In the preferred embodiment of the present invention, one IOP is designated the main or primary IOP and the other is designated the backup or redundant IOP. Here, IOP AO(A) 21-A is designated the main IOP interfacing with field device 250, and IOP AO(B) 21-B is designated the redundant IOP. Both IOPs are outputting the same information from a corresponding current source 211-A, 211-B. The output information is coupled to a common point 252 (a terminal sometimes referred to as the customer screw), through a corresponding diode 212-A, 212-B. A common point between the current source 211-A and diode 212-A of AO(A) 21-A is coupled to a first contact point 256 of a relay 253 and a common point between current source 211-B and diode 212-B of AO(B) 21-B is coupled to a second contact point 257 of relay 253. The arm 258 of relay 253 is connected to a ground point and is also normally switched (i.e. no current through the coil 254), to the second contact point of the relay 253, such that the output of the second current source 211-B of AO(B) 21-B is shorted to ground. In this manner only the output information from AO(A) 21-A is coupled to the field device 250. In the event of a failure of AO(A) 21-A, the relay 253 switches such that the output from AO(A) 21-A is shorted to ground and the output from the redundant IOP AO(B) 21-B is immediately coupled to the customer screw 252, and thus to the field device 250. The switching of relay 253 is initiated by activating a coil 254 of relay 253.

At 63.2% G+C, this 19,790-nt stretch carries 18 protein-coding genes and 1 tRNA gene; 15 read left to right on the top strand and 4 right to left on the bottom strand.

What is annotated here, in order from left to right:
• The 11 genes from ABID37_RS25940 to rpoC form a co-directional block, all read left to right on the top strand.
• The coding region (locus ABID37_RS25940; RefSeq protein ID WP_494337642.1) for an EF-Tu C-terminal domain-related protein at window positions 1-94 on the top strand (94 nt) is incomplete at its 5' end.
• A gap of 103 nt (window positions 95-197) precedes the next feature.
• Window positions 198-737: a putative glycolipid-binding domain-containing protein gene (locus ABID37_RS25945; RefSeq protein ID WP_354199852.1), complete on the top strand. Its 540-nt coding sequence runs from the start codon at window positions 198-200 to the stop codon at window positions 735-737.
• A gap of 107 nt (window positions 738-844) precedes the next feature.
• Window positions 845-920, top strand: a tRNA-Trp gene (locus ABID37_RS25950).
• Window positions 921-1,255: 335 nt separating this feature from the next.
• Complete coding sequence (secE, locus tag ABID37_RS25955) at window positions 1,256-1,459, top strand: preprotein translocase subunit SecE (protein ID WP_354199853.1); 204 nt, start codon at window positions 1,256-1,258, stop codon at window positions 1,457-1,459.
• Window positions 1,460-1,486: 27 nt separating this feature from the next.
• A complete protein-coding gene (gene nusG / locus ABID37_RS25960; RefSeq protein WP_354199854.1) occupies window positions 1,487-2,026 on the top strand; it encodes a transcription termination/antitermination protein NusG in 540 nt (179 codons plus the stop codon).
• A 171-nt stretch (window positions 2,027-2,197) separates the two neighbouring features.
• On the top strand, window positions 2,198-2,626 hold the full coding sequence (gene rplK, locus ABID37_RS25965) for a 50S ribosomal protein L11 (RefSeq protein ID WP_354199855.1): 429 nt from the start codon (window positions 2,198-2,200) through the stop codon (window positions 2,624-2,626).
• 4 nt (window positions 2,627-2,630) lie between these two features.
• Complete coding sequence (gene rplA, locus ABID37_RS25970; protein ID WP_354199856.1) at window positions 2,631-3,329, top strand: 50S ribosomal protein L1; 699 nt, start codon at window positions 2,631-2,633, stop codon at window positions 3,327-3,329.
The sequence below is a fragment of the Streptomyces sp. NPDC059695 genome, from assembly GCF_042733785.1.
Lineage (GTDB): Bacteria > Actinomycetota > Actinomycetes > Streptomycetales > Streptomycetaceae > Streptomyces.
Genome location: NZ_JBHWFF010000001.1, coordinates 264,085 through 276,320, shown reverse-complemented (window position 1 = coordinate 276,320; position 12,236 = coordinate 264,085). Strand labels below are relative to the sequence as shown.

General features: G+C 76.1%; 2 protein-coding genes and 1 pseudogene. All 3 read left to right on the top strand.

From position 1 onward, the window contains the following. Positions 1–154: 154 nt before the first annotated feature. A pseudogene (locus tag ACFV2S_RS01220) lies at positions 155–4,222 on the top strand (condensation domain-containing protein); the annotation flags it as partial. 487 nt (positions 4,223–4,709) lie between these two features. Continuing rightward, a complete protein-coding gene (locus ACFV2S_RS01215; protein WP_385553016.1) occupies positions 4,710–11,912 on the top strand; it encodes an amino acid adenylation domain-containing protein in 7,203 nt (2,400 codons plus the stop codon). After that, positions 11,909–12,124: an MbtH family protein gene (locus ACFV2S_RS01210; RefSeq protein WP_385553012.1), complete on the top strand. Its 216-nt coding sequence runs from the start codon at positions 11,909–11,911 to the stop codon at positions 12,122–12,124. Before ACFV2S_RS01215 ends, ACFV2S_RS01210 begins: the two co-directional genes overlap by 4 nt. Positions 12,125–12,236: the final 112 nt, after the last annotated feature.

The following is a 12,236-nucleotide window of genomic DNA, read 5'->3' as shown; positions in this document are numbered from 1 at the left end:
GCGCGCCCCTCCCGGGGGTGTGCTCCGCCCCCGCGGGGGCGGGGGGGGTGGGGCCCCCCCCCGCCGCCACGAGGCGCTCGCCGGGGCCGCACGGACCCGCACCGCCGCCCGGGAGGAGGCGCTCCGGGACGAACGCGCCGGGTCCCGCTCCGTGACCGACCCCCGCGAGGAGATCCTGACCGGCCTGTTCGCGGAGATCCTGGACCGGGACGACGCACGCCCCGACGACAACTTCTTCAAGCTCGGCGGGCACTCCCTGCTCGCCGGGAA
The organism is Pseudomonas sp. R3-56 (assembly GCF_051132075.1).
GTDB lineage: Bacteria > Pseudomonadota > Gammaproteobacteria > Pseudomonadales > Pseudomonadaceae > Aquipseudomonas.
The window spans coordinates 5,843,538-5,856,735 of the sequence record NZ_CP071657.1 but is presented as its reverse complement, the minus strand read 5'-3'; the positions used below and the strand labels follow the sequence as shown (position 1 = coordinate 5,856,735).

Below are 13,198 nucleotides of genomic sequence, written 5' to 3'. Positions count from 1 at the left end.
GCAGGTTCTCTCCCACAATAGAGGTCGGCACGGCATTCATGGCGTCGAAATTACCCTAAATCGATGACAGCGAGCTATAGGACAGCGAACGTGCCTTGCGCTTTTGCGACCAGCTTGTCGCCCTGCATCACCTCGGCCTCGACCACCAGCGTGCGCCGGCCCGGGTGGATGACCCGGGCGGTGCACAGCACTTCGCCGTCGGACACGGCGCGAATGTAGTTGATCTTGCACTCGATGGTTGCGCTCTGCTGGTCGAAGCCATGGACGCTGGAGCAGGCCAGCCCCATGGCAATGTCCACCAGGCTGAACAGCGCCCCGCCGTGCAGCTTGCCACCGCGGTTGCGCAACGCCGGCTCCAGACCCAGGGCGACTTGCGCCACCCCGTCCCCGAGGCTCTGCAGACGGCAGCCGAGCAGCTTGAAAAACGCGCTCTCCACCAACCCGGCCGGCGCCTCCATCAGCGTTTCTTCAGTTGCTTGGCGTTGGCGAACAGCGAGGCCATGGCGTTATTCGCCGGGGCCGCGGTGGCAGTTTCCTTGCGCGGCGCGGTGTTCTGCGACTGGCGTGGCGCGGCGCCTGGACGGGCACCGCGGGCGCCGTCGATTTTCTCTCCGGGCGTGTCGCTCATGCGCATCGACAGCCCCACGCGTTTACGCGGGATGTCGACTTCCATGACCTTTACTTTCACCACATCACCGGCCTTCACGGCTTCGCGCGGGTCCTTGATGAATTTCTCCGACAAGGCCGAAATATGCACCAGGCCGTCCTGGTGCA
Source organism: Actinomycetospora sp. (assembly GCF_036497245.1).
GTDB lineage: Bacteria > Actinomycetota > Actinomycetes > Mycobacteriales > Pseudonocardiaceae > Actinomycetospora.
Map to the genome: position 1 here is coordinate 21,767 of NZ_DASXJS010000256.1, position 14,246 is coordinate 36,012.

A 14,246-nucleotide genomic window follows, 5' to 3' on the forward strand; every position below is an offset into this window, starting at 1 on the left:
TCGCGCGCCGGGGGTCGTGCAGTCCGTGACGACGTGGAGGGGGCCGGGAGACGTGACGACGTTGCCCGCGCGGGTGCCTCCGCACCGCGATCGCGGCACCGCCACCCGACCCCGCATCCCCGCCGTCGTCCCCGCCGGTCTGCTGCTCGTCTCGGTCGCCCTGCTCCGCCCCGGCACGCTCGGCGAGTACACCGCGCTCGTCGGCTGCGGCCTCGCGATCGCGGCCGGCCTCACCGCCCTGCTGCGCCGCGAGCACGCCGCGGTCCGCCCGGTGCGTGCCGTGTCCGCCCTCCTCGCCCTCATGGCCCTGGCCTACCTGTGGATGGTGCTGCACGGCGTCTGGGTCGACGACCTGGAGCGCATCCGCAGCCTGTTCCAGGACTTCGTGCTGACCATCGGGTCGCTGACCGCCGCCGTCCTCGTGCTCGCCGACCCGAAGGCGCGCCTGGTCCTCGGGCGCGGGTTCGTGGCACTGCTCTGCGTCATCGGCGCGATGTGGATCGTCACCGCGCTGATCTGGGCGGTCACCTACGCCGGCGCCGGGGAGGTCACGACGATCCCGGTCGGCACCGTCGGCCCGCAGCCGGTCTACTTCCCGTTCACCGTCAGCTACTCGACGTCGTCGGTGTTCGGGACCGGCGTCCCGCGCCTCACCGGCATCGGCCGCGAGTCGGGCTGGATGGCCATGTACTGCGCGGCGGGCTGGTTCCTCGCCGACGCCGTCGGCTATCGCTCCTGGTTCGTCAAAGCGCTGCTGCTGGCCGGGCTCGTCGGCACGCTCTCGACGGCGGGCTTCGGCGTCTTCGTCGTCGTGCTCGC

One terminal of relay coil 254 is connected to AO(A) 21-A and the other terminal of relay coil 254 is connected to AO(B) 21-B. Normally, the relay is switched (no current through coil 254) such that IOP(A) is communicating with the field device 250 and IOP(B) is in the backup mode (i.e., the IOP(B) output is shorted to ground by the relay 253.) When an error is detected by the controller 30, the controller A 30 (or controller B 40 if it is functioning as the primary controller) initiates a command to the IOPs to switch the relay 253. (The IOPs, IOP(A) and IOP(B) can also affect the switch over if they detect an error, as will be described hereinunder.) IOP A can output a positive current, IOP B can output a negative current, or both, to cause the relay 253 to switch.
The IOP redundancy of the present invention will now be described. Referring to FIG. 6, there is shown a simplified block diagram of the process controller of FIG. 2, having the redundancy of the controller omitted, and having an IOP and a backup IOP, only, for purposes of example. In the preferred embodiment, up to forty (40) IOPs can be included, and any mix of IOP types can be included in a redundant or non-redundant configuration. As will be recognized by those skilled in the art from the description above, the controller 30 performs as the master processor, the IOP module 21-A as the slave processor, and the IOP module 21-B as the backup (or redundant) slave processor.